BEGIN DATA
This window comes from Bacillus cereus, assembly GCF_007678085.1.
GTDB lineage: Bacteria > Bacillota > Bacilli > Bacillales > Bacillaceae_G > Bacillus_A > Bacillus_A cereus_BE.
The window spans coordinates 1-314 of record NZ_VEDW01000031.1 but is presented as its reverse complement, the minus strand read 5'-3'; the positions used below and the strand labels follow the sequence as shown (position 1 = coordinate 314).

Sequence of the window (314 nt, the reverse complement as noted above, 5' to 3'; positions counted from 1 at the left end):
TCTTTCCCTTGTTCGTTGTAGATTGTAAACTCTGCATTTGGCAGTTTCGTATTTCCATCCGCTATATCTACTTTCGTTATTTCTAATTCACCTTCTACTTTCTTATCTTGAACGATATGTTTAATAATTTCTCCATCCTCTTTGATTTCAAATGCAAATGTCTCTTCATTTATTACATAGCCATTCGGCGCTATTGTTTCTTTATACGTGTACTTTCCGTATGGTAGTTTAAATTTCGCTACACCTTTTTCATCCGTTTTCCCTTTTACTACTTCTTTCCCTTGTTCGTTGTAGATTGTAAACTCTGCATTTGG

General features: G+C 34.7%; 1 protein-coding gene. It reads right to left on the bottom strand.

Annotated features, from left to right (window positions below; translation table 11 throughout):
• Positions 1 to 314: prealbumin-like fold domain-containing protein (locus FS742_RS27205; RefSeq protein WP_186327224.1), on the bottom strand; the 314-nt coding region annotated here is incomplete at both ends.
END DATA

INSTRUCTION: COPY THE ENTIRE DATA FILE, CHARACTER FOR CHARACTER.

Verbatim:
This window comes from Bacillus cereus, assembly GCF_007678085.1.
GTDB lineage: Bacteria > Bacillota > Bacilli > Bacillales > Bacillaceae_G > Bacillus_A > Bacillus_A cereus_BE.
The window spans coordinates 1-314 of record NZ_VEDW01000031.1 but is presented as its reverse complement, the minus strand read 5'-3'; the positions used below and the strand labels follow the sequence as shown (position 1 = coordinate 314).

Sequence of the window (314 nt, the reverse complement as noted above, 5' to 3'; positions counted from 1 at the left end):
TCTTTCCCTTGTTCGTTGTAGATTGTAAACTCTGCATTTGGCAGTTTCGTATTTCCATCCGCTATATCTACTTTCGTTATTTCTAATTCACCTTCTACTTTCTTATCTTGAACGATATGTTTAATAATTTCTCCATCCTCTTTGATTTCAAATGCAAATGTCTCTTCATTTATTACATAGCCATTCGGCGCTATTGTTTCTTTATACGTGTACTTTCCGTATGGTAGTTTAAATTTCGCTACACCTTTTTCATCCGTTTTCCCTTTTACTACTTCTTTCCCTTGTTCGTTGTAGATTGTAAACTCTGCATTTGG

General features: G+C 34.7%; 1 protein-coding gene. It reads right to left on the bottom strand.

Annotated features, from left to right (window positions below; translation table 11 throughout):
• Positions 1 to 314: prealbumin-like fold domain-containing protein (locus FS742_RS27205; RefSeq protein WP_186327224.1), on the bottom strand; the 314-nt coding region annotated here is incomplete at both ends.